As someone who has read, and loved, a great many YA novels, I’m often disappointed by the lack of respect they receive. They tend to be dismissed based almost solely on the fact that they are written for a teenage audience, without regard for any other facet.  It’s true that there are some terrible YA novels out there, just as there are terrible adult novels.  It’s also true that some of these terrible novels become inexplicably popular, again as with adult novels.  But, while fiction written for adults isn’t dismissed simply because there are a few books out there that shouldn’t have made it past the query stage, YA fiction isn’t offered the same treatment.

I’ve heard it said that YA novels simply do not lend themselves to analysis and that’s why they aren’t taught or used in schools more.  I would argue that perhaps the reader isn’t looking deeply enough in the text to see the possibilities.  Many YA novels contain the same themes that canonical literature do and can be more relatable for the students.  In Salon’s recent article asking readers which books they would ban from schools, the author suggests that some of the literature taught in schools isn’t effective because students can’t fully comprehend the context surrounding them. Whereas they can easily recognize Cory Doctorow’s Little Brother as commentary on Post-9/11 America and oppressive government, understanding A Tale of Two Cities and how it relates to the French aristocracy’s oppression of the peasants pre-revolution can be difficult for many students.  This isn’t to say that canonical literature shouldn’t be taught, but why only teach it?  Why not teach Doctorow and Dickens together?  Or Maureen Johnson’s Devilish with Faust?  Or Suzanne Collin’s The Hunger Games with Greek and Roman mythology?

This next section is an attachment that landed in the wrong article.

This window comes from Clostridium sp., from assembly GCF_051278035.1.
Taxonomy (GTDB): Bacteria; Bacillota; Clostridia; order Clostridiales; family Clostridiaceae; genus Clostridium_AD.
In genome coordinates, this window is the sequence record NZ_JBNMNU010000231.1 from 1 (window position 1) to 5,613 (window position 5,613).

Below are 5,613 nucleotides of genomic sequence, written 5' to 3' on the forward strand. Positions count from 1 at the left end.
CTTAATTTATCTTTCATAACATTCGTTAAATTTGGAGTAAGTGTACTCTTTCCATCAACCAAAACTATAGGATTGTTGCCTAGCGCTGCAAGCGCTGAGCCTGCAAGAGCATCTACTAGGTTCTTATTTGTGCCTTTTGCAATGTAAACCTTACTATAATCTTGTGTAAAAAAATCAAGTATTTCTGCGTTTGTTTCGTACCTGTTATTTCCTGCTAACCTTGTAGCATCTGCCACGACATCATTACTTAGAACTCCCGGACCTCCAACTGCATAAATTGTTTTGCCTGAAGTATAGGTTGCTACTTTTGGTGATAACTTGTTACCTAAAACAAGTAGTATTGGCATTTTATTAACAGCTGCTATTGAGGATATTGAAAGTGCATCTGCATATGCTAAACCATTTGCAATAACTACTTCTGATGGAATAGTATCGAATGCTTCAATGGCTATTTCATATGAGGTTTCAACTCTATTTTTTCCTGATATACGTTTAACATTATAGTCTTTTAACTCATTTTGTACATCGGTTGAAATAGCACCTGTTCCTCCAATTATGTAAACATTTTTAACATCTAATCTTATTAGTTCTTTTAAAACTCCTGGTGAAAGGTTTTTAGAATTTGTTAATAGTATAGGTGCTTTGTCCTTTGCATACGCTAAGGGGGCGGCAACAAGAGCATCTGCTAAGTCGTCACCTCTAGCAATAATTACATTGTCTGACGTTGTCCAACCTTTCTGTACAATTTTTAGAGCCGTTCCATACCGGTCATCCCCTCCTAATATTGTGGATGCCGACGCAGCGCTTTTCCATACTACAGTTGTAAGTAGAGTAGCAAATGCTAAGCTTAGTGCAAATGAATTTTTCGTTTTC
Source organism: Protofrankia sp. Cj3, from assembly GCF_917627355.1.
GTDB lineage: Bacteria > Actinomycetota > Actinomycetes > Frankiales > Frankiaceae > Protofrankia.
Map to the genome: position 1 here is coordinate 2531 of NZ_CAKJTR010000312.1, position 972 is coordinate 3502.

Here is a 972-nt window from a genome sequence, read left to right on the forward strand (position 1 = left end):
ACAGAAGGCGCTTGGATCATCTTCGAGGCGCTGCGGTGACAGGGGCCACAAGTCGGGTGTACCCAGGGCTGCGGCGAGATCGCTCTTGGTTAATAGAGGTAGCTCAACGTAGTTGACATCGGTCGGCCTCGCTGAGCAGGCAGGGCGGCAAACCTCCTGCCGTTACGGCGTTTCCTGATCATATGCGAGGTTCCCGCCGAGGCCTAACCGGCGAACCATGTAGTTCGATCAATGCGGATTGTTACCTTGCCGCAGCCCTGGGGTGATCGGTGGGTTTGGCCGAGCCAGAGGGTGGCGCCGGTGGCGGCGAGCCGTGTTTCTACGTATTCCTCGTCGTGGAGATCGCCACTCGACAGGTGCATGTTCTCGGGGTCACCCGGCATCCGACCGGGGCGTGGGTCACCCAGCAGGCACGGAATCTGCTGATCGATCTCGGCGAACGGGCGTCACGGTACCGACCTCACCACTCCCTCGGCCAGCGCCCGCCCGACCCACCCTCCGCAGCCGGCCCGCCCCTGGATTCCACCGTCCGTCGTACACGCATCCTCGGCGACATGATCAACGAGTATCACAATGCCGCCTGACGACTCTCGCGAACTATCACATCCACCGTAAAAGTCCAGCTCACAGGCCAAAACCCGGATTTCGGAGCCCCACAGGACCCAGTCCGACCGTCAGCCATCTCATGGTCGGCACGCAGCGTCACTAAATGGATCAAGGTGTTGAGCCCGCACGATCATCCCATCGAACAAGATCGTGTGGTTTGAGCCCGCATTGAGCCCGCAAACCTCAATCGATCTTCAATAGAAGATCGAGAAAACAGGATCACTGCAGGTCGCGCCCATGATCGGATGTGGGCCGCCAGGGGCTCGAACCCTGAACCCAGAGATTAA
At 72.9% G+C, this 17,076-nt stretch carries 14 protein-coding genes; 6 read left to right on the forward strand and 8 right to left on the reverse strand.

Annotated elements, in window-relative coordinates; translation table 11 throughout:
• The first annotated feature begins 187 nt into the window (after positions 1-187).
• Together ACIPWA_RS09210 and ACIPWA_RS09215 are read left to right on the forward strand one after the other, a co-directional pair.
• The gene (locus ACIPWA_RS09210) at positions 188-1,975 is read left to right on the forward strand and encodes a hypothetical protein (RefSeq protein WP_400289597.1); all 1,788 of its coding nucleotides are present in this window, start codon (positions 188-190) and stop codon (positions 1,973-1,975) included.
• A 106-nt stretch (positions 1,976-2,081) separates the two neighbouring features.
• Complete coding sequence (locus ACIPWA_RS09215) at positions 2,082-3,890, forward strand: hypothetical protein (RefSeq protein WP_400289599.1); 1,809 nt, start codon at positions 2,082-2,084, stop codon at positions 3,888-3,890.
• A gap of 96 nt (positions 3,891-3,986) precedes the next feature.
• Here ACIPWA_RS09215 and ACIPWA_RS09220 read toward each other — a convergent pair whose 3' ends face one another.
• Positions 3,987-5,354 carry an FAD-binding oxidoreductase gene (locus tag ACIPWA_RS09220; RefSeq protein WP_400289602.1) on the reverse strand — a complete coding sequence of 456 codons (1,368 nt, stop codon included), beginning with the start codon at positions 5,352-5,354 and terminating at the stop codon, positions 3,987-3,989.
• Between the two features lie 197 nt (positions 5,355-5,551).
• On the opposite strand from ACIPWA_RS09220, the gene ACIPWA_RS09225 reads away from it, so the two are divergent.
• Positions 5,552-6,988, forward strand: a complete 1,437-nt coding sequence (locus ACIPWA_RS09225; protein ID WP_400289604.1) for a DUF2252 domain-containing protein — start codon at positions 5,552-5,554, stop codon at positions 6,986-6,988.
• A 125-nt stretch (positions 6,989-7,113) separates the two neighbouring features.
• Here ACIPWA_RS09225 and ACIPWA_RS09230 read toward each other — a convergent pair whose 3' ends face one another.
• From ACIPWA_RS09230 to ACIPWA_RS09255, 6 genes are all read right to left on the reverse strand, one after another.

Anyway, check out the original article for a really great argument in favor of teaching YA, as well as some good reading suggestions.